SMP: Separating the Technology of Bitcoin from the Medium of Exchange

At the Sound Money Project I have a comment on the importance of distinguishing between the bitcoin technological innovation and its use as a means of exchange. A solid technological innovation does meant that bitcoin is necessarily properly coded to be a successful monetary experiment.

Bitcoin is back in the spotlight as its price has soared in recent weeks. The most enthusiastic advocates see its potential to become a major private currency. But it is important to remember bitcoin is a dual phenomenon: a technological innovation and a potentially useful medium of exchange. One might recognize the technology as a genuine innovation without accepting its usefulness as a medium of exchange.

Continue reading at SMP.


The Political is about to disrupt the crypto-currency scene -or at least they say so.

According to this Financial Times report, Bitcoin is at the verge of a critical decision.

The implications of the chosen terms (“existential crisis,” “decisive leadership,” “political flaw”) are not casual. It looks like the market that crypto-currency had carried from the beginning contain the germ of its own destruction. As in an Escher’s drawing, Bitcoin has unraveled its political strand and its whole existence is, now, dependent upon a moment of decision of the sovereign: the assembly of miners. The decisionist narrative would be fulfilled if the political decision had to be taken by acclamatio instead of voting.

Nevertheless, the decision by acclamation would be still possible: the ones who want “Bitcoin Core” might follow one direction and the other ones, who choose “Bitcoin Unlimited,” might follow their own way. After all, no existential crisis can be solved by voting.

So, which is inside of which? Is the market framed in a system depending upon a political decision of the sovereign? Or does every decision need to be taken inside a spontaneous framework of rules?

We are used to praising Bitcoin for its independence from any political factor: Bitcoin supply depends on a set of rules which allows the public to form expectations about its value with a high degree of probability of proving to be correct.

Taken in isolation, Bitcoin emulates the market. Nevertheless, being independent of political institutions is not enough for being “the market.” The attractiveness of Bitcoin is that it operates in an open system of competition of currencies. In this system, there are many other crypto-currencies, and there might be several variances of Bitcoins as well –in esse or in posse.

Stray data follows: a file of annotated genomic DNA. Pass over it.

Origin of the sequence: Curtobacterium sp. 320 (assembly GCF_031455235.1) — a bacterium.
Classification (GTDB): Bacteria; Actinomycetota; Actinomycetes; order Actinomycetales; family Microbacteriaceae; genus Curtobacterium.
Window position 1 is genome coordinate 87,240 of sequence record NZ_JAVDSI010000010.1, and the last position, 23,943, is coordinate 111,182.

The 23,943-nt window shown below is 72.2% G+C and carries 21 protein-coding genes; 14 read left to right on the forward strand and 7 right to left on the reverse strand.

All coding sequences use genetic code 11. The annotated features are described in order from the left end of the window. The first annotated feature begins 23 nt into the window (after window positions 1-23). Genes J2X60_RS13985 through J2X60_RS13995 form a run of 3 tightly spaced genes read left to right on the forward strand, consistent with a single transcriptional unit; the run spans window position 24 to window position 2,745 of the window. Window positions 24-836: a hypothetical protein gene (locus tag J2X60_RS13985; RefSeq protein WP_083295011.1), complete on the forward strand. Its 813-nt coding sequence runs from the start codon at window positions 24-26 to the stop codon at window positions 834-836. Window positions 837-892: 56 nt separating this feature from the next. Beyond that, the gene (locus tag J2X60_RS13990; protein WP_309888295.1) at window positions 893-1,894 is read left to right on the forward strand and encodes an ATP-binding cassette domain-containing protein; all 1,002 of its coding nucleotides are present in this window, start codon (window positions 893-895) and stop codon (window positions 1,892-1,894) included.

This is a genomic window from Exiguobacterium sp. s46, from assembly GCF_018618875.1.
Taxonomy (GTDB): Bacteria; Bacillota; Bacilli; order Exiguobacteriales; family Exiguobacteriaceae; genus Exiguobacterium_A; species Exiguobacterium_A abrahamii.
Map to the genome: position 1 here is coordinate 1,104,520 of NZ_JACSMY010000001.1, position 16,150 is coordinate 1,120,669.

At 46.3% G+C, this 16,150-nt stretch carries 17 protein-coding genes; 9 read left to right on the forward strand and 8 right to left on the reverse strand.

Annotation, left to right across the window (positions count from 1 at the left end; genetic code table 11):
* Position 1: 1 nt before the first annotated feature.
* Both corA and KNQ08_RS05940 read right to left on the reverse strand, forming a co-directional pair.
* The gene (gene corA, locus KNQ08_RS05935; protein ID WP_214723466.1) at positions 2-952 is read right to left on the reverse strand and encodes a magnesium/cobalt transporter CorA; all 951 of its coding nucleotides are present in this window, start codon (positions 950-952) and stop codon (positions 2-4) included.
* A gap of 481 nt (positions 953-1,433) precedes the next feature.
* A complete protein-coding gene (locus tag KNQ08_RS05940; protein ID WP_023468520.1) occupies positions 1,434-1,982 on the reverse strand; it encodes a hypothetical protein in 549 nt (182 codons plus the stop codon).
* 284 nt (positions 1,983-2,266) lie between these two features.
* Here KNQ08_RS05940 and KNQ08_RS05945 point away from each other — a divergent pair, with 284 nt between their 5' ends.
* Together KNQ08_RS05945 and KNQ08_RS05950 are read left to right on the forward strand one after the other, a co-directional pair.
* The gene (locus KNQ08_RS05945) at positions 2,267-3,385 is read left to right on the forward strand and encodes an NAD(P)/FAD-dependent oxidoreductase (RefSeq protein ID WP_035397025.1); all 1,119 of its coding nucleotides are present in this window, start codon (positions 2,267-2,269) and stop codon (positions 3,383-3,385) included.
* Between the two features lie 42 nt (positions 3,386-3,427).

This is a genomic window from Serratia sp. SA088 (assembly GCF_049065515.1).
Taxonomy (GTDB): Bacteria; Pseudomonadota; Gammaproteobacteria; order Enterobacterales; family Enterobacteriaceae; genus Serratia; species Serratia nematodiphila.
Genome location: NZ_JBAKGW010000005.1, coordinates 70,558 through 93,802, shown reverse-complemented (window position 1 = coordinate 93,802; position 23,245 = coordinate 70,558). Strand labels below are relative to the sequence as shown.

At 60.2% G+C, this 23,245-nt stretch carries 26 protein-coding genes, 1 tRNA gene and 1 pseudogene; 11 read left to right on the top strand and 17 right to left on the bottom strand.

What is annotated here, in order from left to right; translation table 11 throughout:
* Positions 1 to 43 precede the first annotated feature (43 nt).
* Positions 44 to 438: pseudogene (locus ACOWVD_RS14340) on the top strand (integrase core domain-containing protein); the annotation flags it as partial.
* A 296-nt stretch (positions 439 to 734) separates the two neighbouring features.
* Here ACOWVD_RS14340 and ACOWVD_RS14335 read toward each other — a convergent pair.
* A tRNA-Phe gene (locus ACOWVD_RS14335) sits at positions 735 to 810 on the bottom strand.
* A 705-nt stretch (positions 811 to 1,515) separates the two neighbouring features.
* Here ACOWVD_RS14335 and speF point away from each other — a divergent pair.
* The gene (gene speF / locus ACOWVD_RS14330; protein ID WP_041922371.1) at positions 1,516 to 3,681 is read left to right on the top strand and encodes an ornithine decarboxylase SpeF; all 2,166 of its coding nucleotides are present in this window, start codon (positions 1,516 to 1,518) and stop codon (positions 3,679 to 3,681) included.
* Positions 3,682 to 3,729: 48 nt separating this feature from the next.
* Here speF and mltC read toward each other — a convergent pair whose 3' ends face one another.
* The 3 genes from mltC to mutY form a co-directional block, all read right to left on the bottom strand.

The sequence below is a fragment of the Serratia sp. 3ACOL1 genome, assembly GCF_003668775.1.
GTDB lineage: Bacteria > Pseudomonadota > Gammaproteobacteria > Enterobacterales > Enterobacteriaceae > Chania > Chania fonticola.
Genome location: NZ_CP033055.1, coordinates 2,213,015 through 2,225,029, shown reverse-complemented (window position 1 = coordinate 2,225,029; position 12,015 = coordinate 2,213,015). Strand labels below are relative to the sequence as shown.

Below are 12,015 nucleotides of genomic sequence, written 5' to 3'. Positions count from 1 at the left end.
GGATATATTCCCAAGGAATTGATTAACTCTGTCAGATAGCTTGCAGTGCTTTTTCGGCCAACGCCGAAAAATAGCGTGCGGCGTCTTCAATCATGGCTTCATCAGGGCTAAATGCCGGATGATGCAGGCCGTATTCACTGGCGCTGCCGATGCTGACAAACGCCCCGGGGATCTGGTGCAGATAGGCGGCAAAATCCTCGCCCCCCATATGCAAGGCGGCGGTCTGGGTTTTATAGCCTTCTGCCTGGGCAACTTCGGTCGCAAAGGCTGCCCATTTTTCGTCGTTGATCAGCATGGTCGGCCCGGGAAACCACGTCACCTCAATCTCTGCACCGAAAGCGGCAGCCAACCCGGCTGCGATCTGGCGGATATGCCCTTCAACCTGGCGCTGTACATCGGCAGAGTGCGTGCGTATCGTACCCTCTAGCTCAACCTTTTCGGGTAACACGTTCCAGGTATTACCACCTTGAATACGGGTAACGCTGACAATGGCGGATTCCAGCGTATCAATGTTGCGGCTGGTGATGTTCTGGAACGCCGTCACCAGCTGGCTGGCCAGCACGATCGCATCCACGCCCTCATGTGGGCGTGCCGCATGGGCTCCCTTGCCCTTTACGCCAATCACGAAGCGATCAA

Imagine, for example, that Bitcoin effectively splits into Bitcoin Core and Bitcoin Unlimited. Which of the two will prevail over the other? It does not matter. What really matters is that there will be several variances of currencies in competition. The factors that determine the selection of the prevailing currency depends upon a higher level of abstraction that impose an absolute limit to our knowledge.

So, is Bitcoin in an existential crisis? Does a political decision need to be made? Maybe.

But that does not imply that “The Political” will take over the reins of the crypto-currency market. Moreover, opposite political decisions are the linkages which the spontaneous selection process -in this case, of currencies- is made of. In this sense, “Bitcoin Core” and “Bitcoin Unlimited” are attributes of a competitive system and the final prevalence of one variance among other alternatives will not be the result of a deliberate decision but of an abstract process of evolution.

Inventions that didn’t change the world

Have you ever learned about an amazing invention–whether it was the Baghdad battery or the ancient Roman steam engine or Chinese firecrackers–and wondered why it didn’t do more to change the world? In this podcast, we examine a selection of curiosities and explore hypotheses for why their inventors didn’t use them to full effect.

We move VERY quickly through a range of fascinating examples and hypotheses, and therefore leave a lot up to discussion. We hope to see your thoughts, feedback, and additions in the comments section!

For any invention that you want to learn more about, see the links below:

Knossos’ toilets